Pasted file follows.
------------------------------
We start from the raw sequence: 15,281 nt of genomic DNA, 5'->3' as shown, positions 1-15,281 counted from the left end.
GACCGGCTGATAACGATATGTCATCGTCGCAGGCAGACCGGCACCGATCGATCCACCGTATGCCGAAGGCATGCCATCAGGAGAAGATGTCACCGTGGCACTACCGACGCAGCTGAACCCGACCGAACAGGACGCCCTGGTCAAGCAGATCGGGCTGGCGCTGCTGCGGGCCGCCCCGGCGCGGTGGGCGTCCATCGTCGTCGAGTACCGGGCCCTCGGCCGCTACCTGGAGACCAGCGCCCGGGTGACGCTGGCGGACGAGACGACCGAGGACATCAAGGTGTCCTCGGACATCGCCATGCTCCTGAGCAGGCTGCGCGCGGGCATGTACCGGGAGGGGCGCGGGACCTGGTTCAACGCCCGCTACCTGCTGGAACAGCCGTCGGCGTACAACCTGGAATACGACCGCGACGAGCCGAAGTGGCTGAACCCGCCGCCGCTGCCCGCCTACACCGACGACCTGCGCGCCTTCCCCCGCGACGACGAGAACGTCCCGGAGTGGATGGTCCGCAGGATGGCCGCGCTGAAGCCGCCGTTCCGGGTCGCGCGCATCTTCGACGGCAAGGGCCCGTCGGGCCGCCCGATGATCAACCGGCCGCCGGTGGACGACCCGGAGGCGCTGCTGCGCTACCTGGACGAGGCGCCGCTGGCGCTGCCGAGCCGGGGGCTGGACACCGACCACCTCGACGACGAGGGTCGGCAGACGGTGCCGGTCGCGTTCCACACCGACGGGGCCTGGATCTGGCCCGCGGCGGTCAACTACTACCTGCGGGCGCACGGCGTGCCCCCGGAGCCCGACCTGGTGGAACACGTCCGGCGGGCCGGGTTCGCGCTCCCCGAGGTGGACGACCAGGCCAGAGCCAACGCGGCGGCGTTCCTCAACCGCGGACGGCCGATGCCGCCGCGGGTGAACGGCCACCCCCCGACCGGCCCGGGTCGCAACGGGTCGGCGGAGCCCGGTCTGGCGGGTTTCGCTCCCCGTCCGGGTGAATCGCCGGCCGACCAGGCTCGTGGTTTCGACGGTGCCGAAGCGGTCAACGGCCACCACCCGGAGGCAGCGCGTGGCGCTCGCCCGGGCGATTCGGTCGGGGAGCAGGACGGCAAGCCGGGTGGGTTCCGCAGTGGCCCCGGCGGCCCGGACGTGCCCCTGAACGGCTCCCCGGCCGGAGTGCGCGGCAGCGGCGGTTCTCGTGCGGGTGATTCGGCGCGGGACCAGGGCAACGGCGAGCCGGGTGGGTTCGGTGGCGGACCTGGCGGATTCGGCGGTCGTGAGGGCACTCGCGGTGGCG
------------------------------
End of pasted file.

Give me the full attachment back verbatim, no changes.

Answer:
We start from the raw sequence: 15,281 nt of genomic DNA, 5'->3' as shown, positions 1-15,281 counted from the left end.
GACCGGCTGATAACGATATGTCATCGTCGCAGGCAGACCGGCACCGATCGATCCACCGTATGCCGAAGGCATGCCATCAGGAGAAGATGTCACCGTGGCACTACCGACGCAGCTGAACCCGACCGAACAGGACGCCCTGGTCAAGCAGATCGGGCTGGCGCTGCTGCGGGCCGCCCCGGCGCGGTGGGCGTCCATCGTCGTCGAGTACCGGGCCCTCGGCCGCTACCTGGAGACCAGCGCCCGGGTGACGCTGGCGGACGAGACGACCGAGGACATCAAGGTGTCCTCGGACATCGCCATGCTCCTGAGCAGGCTGCGCGCGGGCATGTACCGGGAGGGGCGCGGGACCTGGTTCAACGCCCGCTACCTGCTGGAACAGCCGTCGGCGTACAACCTGGAATACGACCGCGACGAGCCGAAGTGGCTGAACCCGCCGCCGCTGCCCGCCTACACCGACGACCTGCGCGCCTTCCCCCGCGACGACGAGAACGTCCCGGAGTGGATGGTCCGCAGGATGGCCGCGCTGAAGCCGCCGTTCCGGGTCGCGCGCATCTTCGACGGCAAGGGCCCGTCGGGCCGCCCGATGATCAACCGGCCGCCGGTGGACGACCCGGAGGCGCTGCTGCGCTACCTGGACGAGGCGCCGCTGGCGCTGCCGAGCCGGGGGCTGGACACCGACCACCTCGACGACGAGGGTCGGCAGACGGTGCCGGTCGCGTTCCACACCGACGGGGCCTGGATCTGGCCCGCGGCGGTCAACTACTACCTGCGGGCGCACGGCGTGCCCCCGGAGCCCGACCTGGTGGAACACGTCCGGCGGGCCGGGTTCGCGCTCCCCGAGGTGGACGACCAGGCCAGAGCCAACGCGGCGGCGTTCCTCAACCGCGGACGGCCGATGCCGCCGCGGGTGAACGGCCACCCCCCGACCGGCCCGGGTCGCAACGGGTCGGCGGAGCCCGGTCTGGCGGGTTTCGCTCCCCGTCCGGGTGAATCGCCGGCCGACCAGGCTCGTGGTTTCGACGGTGCCGAAGCGGTCAACGGCCACCACCCGGAGGCAGCGCGTGGCGCTCGCCCGGGCGATTCGGTCGGGGAGCAGGACGGCAAGCCGGGTGGGTTCCGCAGTGGCCCCGGCGGCCCGGACGTGCCCCTGAACGGCTCCCCGGCCGGAGTGCGCGGCAGCGGCGGTTCTCGTGCGGGTGATTCGGCGCGGGACCAGGGCAACGGCGAGCCGGGTGGGTTCGGTGGCGGACCTGGCGGATTCGGCGGTCGTGAGGGCACTCGCGGTGGCG